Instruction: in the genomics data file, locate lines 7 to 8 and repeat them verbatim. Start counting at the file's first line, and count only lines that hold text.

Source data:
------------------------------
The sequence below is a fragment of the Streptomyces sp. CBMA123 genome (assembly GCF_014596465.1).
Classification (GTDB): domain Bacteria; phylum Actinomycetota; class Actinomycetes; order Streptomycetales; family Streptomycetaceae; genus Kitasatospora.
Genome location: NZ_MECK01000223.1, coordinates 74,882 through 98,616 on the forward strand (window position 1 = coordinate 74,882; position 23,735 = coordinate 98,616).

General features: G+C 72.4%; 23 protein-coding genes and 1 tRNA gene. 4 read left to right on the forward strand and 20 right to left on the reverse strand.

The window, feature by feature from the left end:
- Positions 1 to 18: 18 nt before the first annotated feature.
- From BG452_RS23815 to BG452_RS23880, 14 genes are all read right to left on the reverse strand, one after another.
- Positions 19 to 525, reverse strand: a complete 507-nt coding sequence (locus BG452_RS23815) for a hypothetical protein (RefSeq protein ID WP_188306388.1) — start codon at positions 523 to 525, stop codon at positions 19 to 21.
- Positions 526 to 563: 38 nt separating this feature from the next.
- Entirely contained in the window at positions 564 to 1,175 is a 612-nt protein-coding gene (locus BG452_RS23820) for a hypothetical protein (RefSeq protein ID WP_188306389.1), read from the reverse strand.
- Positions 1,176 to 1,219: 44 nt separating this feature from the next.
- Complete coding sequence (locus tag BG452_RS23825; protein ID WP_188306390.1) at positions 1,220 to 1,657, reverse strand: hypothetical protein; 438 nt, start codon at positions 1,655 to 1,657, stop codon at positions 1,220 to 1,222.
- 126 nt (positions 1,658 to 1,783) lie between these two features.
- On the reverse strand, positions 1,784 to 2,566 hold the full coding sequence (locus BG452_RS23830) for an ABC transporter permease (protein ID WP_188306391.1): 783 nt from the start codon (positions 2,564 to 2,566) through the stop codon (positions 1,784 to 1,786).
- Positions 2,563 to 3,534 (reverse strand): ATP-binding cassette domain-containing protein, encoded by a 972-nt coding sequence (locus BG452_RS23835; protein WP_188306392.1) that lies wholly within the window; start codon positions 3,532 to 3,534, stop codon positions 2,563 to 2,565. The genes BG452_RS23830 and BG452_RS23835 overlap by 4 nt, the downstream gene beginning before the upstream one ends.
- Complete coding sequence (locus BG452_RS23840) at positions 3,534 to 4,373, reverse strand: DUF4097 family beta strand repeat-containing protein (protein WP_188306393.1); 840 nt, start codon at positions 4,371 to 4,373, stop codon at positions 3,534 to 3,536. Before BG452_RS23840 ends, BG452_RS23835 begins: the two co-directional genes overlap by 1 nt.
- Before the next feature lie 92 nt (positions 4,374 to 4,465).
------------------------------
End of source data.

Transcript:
- From BG452_RS23815 to BG452_RS23880, 14 genes are all read right to left on the reverse strand, one after another.
- Positions 19 to 525, reverse strand: a complete 507-nt coding sequence (locus BG452_RS23815) for a hypothetical protein (RefSeq protein ID WP_188306388.1) — start codon at positions 523 to 525, stop codon at positions 19 to 21.